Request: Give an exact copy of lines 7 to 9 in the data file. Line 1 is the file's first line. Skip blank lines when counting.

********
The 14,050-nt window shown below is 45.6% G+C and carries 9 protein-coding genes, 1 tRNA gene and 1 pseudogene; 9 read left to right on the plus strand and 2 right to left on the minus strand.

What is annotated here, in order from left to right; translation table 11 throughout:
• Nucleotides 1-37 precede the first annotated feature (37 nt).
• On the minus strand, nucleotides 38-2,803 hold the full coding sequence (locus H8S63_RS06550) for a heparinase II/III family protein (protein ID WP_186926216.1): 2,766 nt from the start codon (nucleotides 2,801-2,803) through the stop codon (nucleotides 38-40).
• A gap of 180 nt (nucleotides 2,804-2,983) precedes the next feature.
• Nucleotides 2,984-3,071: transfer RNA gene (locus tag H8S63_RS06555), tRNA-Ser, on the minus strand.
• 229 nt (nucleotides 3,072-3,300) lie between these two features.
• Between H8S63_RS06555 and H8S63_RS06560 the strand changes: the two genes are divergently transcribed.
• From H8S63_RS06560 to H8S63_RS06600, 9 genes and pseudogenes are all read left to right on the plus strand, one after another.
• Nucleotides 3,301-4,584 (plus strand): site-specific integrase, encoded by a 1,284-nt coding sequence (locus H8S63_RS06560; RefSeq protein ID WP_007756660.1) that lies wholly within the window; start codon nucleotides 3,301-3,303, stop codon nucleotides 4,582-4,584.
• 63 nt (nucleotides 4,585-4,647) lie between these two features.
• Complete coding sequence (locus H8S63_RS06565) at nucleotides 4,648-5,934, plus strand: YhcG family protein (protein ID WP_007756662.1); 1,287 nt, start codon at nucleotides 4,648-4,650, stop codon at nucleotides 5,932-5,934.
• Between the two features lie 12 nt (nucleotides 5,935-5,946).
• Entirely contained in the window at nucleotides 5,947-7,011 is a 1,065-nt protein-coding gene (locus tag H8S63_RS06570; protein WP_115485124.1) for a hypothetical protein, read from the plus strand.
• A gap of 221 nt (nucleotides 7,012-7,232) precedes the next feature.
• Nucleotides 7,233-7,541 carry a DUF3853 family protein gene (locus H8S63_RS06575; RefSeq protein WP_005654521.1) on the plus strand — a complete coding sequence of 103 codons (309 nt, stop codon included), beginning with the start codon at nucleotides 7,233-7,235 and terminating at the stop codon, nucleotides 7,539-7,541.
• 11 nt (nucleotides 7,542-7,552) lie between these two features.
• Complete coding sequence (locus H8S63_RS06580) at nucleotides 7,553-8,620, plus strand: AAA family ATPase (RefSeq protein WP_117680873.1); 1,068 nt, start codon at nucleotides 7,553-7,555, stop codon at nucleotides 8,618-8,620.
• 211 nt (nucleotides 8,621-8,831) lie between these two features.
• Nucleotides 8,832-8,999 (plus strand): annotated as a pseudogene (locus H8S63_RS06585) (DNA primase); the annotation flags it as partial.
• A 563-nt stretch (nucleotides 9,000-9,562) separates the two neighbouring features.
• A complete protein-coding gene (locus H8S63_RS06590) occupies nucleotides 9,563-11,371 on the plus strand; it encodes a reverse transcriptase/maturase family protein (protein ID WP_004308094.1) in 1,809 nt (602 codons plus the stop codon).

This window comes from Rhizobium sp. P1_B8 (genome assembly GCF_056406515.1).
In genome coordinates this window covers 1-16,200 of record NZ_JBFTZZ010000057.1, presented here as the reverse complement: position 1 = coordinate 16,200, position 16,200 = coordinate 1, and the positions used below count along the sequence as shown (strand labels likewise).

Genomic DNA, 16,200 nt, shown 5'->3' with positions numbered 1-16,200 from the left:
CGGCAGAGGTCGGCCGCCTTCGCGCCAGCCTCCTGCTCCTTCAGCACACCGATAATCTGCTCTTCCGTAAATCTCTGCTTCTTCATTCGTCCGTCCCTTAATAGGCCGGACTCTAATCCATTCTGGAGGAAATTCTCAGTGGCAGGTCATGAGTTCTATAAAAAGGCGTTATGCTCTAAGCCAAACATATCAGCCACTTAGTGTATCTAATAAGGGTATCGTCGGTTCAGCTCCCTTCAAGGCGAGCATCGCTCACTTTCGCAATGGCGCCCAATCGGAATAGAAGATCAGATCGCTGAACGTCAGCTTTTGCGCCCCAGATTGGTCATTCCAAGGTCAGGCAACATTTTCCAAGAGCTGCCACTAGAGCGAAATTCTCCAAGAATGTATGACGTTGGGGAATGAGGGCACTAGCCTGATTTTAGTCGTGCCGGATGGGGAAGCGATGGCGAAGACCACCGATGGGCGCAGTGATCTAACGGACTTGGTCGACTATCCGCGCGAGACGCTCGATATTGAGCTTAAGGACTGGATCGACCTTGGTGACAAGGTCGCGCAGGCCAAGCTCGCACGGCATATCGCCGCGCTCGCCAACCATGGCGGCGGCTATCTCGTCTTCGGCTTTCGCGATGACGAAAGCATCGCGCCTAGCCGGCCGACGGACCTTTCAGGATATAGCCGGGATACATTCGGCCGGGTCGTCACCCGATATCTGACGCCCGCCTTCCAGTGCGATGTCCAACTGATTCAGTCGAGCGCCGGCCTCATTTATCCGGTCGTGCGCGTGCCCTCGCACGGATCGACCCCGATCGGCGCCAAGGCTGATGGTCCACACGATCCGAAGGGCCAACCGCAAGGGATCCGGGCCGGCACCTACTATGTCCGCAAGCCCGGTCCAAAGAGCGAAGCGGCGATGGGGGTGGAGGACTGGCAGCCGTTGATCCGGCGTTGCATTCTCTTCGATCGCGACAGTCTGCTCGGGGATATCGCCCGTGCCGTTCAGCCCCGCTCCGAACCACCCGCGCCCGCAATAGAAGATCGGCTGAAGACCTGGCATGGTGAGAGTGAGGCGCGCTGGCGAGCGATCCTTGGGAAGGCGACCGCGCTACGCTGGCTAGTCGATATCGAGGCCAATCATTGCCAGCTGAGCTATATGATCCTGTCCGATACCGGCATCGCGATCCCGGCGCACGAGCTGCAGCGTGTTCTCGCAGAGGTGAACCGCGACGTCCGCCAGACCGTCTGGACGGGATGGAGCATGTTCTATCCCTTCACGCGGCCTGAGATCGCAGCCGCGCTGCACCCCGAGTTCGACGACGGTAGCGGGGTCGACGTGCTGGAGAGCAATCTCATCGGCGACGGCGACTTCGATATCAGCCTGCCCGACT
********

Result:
• 229 nt (nucleotides 3,072-3,300) lie between these two features.
• Between H8S63_RS06555 and H8S63_RS06560 the strand changes: the two genes are divergently transcribed.
• From H8S63_RS06560 to H8S63_RS06600, 9 genes and pseudogenes are all read left to right on the plus strand, one after another.